Hedaya, Yael 1964–
Hedaya, Yael 1964–
PERSONAL: Born 1964, in Jerusalem, Israel. Education: Studied philosophy in Jerusalem, Israel; studied creative writing in New York, NY.
CAREER: Yediot Aharonot, Israel, journalist and humor columnist; teacher of journalism and creative writing.
Ha-Nefashot ha-po'alot (novel), Sifriyat Ma'ariv (Or Yehudah, Israel), 1994.
Sheloshah sipure ahavah (stories), 'Am 'oved (Tel Aviv, Israel), 1997, translated by Dalya Bilu as Housebroken: Three Novellas, Metropolitan Books (New York, NY), 2001.
Te'unot (novel), 'Am 'oved (Tel Aviv, Israel), 2001, translated by Jessica Cohen as Accidents, Metropolitan Books/Henry Holt (New York, NY), 2005.
SIDELIGHTS: Yael Hedaya is an Israeli journalist and author whose first book to be translated into English is Housebroken: Three Novellas. The title novella is the story of a couple who takes in a stray dog the health and well being of which parallel the ups and downs of their relationship. As the male protagonist of Matti dies, two women—his wife and a lover from the past—see him for who he might have been rather than who he truly was. The Happiness Game is about the failed and then revived relationship of an elderly couple and that of their daughter, whose brief affair cannot provide her the stability she desires. Library Journal contributor Rebecca Stuhr commented on the darkness of Hedaya's fictional relationships, writing that "readers will conclude that happiness is created from within oneself and is, perhaps, most safely maintained on one's own." A Publishers Weekly reviewer, who felt that the collection features "some strong writing and fully imagined characters," wrote that "readers with a taste for existential angst will be the likeliest audience for these stories."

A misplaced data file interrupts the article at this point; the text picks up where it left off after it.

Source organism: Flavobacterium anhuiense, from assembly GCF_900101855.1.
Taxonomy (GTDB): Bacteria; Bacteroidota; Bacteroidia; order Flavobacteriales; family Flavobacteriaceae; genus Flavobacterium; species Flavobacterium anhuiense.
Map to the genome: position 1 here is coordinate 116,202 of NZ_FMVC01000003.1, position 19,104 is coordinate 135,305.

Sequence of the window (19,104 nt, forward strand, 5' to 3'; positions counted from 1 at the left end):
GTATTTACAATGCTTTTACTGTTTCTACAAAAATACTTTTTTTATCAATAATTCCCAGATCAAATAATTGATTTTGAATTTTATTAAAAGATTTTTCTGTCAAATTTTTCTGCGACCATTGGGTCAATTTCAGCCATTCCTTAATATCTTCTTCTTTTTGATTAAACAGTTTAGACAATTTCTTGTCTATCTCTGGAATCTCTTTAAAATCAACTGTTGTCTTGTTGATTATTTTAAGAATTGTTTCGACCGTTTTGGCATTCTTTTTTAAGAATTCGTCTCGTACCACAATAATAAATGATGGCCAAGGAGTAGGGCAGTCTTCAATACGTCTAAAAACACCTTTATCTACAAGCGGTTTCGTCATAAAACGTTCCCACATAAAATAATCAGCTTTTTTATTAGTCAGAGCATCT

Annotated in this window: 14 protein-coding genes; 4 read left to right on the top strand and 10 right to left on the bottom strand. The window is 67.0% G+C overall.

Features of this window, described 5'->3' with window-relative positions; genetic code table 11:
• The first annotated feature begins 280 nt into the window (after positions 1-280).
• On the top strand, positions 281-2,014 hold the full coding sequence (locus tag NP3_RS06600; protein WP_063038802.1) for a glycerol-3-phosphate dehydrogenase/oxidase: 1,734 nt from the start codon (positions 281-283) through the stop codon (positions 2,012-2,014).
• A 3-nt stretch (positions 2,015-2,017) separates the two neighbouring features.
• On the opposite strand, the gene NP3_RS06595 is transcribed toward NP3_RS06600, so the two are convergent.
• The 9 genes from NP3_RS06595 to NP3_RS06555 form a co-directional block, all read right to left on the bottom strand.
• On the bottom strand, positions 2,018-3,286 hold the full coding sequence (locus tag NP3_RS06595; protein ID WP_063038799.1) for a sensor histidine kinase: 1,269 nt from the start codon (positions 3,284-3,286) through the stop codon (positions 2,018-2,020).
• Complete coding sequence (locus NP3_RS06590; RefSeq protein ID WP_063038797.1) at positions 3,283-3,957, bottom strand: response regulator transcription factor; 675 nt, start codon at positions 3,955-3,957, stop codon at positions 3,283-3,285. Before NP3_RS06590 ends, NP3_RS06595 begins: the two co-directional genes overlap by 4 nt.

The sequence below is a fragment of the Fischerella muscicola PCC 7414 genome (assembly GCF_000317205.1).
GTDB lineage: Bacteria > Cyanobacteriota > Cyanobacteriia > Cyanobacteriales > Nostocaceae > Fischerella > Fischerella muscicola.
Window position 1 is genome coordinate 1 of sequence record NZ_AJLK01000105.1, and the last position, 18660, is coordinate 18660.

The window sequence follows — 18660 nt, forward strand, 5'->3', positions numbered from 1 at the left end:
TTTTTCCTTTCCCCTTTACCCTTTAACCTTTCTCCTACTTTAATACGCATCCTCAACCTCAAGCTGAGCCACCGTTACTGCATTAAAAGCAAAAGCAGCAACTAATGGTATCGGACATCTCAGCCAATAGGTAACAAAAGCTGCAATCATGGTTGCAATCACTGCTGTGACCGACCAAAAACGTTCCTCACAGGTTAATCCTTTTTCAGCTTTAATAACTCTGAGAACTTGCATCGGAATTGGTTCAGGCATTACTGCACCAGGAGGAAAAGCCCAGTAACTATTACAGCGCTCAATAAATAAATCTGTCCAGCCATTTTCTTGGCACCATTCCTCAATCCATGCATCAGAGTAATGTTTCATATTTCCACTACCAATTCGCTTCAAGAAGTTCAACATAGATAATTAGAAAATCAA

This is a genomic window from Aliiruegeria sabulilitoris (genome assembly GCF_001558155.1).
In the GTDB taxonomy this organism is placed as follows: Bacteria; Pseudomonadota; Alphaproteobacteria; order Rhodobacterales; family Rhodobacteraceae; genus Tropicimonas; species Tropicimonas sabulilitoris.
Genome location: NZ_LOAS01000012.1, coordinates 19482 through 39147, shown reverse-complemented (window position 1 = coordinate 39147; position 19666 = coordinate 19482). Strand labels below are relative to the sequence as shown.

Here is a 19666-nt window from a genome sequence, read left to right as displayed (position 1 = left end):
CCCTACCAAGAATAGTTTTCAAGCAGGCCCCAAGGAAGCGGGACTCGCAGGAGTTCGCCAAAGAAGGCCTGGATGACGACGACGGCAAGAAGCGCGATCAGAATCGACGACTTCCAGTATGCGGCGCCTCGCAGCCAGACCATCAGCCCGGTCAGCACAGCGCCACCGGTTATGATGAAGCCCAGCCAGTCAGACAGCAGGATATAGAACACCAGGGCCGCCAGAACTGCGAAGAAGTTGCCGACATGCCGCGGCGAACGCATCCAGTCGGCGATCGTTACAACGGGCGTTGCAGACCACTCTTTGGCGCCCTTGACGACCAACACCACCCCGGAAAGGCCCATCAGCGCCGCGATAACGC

According to a Publishers Weekly contributor, Hedaya's novel Accidents "contains one of the best descriptions of bad sex with the wrong person (in an attempt to avoid the right person) ever." University professor Yonatan Luria is a successful author who now suffers from writer's block. He and his ten-year-old daughter, Dana, have been on their own since his wife, Ilana, died five years earlier in an automobile accident. Yonatan has remained celibate, but when he meets Shira Klein, a younger writer with a successful novel to her credit, the two are attracted to each other. Both have commitment phobia, however, and the first kiss is not accomplished until the second half of the novel. Other concerns in Hedaya's novel include the failing health of Shira's father, Max, and Dana's preadolescent problems. In a Library Journal review of Accidents, Molly Abramowitz praised the author's "depiction of the interior lives of writers as well as the skillful portrayal of delicate family dynamics."
BIOGRAPHICAL AND CRITICAL SOURCES:
Booklist, May 1, 2001, Danise Hoover, review of Housebroken: Three Novellas, p. 1665; August, 2005, Barbara Bibel, review of Accidents, p. 1992.
Kirkus Reviews, July 1, 2005, review of Accidents, p. 703.
Library Journal, April 1, 2001, Rebecca Stuhr, review of Housebroken, p. 136; September 1, 2005, Molly Abramowitz, review of Accidents, p. 131.
Publishers Weekly, June 18, 2001, review of Housebroken, p. 57; July 11, 2005, review of Accidents, p. 57.